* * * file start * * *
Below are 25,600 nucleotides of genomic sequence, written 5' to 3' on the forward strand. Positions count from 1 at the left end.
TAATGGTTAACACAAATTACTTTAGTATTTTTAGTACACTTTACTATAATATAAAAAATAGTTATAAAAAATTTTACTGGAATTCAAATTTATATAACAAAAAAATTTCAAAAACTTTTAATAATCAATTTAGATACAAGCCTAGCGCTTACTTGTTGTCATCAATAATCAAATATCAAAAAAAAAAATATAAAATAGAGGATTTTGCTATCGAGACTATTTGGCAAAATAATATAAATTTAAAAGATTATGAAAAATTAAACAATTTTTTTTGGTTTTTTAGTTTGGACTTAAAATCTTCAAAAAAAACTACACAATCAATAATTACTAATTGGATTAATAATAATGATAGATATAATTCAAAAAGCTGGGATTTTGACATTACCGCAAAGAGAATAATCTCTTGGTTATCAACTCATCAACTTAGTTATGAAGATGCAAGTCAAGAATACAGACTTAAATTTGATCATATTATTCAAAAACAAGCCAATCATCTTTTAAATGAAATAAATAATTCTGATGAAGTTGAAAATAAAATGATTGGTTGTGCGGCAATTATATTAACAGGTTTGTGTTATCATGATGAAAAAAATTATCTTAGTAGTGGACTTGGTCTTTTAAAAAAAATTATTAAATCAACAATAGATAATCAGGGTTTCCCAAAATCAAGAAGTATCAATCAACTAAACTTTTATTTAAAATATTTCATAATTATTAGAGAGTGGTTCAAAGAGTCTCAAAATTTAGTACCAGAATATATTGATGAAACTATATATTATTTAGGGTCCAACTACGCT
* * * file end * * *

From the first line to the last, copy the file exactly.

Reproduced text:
Below are 25,600 nucleotides of genomic sequence, written 5' to 3' on the forward strand. Positions count from 1 at the left end.
TAATGGTTAACACAAATTACTTTAGTATTTTTAGTACACTTTACTATAATATAAAAAATAGTTATAAAAAATTTTACTGGAATTCAAATTTATATAACAAAAAAATTTCAAAAACTTTTAATAATCAATTTAGATACAAGCCTAGCGCTTACTTGTTGTCATCAATAATCAAATATCAAAAAAAAAAATATAAAATAGAGGATTTTGCTATCGAGACTATTTGGCAAAATAATATAAATTTAAAAGATTATGAAAAATTAAACAATTTTTTTTGGTTTTTTAGTTTGGACTTAAAATCTTCAAAAAAAACTACACAATCAATAATTACTAATTGGATTAATAATAATGATAGATATAATTCAAAAAGCTGGGATTTTGACATTACCGCAAAGAGAATAATCTCTTGGTTATCAACTCATCAACTTAGTTATGAAGATGCAAGTCAAGAATACAGACTTAAATTTGATCATATTATTCAAAAACAAGCCAATCATCTTTTAAATGAAATAAATAATTCTGATGAAGTTGAAAATAAAATGATTGGTTGTGCGGCAATTATATTAACAGGTTTGTGTTATCATGATGAAAAAAATTATCTTAGTAGTGGACTTGGTCTTTTAAAAAAAATTATTAAATCAACAATAGATAATCAGGGTTTCCCAAAATCAAGAAGTATCAATCAACTAAACTTTTATTTAAAATATTTCATAATTATTAGAGAGTGGTTCAAAGAGTCTCAAAATTTAGTACCAGAATATATTGATGAAACTATATATTATTTAGGGTCCAACTACGCT